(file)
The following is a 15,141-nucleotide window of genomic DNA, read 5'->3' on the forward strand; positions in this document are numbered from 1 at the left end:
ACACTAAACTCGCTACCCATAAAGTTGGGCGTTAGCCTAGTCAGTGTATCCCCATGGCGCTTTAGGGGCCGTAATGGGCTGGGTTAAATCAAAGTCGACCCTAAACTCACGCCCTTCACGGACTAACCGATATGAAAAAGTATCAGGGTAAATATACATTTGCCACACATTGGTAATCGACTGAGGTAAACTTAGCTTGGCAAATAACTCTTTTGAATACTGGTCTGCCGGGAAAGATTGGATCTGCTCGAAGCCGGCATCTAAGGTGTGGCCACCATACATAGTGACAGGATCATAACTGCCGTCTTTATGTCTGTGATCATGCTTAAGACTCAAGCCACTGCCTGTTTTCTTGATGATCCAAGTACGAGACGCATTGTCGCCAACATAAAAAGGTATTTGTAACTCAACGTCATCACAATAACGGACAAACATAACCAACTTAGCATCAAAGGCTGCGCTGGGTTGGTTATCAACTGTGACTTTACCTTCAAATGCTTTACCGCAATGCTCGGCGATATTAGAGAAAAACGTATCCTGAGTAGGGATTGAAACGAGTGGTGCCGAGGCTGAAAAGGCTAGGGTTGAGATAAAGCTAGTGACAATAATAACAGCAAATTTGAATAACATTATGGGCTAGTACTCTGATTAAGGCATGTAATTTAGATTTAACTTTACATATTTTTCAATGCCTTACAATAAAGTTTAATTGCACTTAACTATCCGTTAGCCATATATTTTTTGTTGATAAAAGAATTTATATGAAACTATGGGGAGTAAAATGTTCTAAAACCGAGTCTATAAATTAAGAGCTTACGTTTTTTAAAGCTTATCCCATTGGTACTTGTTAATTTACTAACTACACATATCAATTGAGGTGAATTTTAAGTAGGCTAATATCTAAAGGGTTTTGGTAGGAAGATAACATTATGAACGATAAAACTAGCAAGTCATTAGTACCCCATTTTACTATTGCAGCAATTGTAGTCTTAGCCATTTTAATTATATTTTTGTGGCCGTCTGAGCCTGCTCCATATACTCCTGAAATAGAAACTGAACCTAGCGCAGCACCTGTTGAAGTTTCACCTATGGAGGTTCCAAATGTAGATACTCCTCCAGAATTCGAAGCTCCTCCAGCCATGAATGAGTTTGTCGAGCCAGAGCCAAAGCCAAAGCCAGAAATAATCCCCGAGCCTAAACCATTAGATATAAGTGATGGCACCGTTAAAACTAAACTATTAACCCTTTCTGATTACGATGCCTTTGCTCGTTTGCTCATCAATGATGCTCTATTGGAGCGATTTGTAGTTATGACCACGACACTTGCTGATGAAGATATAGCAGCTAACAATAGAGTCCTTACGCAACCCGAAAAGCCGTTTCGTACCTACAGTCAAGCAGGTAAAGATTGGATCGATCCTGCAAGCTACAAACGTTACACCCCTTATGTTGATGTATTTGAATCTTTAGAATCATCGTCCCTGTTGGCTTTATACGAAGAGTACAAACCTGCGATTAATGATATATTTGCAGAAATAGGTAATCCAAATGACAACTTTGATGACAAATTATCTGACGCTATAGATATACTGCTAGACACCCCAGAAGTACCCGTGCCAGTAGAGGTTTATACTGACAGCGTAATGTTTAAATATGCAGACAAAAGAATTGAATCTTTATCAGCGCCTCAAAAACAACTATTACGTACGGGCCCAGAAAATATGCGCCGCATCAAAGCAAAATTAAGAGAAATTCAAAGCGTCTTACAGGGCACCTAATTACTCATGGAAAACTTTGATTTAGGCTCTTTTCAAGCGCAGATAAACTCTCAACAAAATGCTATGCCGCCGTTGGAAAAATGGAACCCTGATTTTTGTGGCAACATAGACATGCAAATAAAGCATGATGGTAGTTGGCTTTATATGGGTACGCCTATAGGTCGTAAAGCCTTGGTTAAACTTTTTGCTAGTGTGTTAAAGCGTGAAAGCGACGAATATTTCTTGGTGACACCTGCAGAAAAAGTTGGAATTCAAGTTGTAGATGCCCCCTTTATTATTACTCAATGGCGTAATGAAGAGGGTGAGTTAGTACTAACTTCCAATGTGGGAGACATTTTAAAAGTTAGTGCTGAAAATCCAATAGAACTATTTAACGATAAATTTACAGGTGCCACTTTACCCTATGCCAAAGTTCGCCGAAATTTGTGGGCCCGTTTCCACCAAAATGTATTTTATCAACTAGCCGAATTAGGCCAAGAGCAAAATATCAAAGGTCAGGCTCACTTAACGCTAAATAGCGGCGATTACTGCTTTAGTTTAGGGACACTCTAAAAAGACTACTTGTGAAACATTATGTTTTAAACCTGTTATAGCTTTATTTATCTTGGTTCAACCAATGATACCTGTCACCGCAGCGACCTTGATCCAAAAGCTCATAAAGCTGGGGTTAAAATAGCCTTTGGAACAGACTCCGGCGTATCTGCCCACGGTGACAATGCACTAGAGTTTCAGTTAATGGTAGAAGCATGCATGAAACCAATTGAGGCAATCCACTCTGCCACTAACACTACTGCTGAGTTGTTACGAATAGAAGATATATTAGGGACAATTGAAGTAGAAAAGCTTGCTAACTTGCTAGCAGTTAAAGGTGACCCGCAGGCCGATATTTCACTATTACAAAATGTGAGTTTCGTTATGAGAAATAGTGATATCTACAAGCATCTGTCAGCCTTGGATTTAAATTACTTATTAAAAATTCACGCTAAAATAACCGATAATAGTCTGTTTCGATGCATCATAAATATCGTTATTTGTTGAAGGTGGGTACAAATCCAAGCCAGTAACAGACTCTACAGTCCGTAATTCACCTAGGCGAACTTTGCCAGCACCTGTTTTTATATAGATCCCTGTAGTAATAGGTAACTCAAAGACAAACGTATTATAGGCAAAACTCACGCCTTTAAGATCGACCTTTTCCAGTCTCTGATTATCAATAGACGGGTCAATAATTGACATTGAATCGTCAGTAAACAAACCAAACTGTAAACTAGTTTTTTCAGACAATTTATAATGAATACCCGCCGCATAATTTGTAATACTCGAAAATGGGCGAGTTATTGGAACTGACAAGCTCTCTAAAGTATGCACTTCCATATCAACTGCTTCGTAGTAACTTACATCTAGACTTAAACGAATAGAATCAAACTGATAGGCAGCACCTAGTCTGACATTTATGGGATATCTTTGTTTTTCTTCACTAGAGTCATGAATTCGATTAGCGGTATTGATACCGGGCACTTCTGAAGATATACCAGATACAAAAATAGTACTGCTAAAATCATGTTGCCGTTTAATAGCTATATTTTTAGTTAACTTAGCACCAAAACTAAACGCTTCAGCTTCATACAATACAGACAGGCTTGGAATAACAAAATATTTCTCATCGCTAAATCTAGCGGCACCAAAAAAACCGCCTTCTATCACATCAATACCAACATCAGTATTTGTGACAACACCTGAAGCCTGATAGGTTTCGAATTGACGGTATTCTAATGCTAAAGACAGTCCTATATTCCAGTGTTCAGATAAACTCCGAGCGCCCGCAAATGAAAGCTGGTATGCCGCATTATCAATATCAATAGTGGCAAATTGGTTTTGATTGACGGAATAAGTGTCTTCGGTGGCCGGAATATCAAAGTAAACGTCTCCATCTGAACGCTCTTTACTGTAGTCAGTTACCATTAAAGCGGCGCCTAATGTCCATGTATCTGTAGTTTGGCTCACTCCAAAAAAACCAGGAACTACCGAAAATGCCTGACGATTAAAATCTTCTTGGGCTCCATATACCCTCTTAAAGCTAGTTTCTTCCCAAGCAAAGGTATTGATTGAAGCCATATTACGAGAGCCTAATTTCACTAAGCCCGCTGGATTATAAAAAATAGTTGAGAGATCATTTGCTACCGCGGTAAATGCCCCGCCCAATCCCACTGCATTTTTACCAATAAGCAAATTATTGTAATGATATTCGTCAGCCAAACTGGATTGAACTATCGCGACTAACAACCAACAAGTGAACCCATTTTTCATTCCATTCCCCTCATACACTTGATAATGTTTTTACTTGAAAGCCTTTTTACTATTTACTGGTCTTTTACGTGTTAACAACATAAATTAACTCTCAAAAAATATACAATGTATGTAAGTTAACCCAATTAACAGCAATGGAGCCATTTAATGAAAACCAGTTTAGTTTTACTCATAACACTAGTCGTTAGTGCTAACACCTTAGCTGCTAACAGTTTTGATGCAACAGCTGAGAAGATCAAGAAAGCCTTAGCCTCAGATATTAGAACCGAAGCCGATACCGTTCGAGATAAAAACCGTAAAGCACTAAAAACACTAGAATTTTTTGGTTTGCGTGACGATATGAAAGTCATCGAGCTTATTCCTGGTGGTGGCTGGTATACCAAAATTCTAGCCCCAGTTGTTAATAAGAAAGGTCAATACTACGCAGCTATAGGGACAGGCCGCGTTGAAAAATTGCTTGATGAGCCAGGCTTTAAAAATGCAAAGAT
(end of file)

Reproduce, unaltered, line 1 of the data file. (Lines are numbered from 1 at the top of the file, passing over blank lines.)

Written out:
The following is a 15,141-nucleotide window of genomic DNA, read 5'->3' on the forward strand; positions in this document are numbered from 1 at the left end: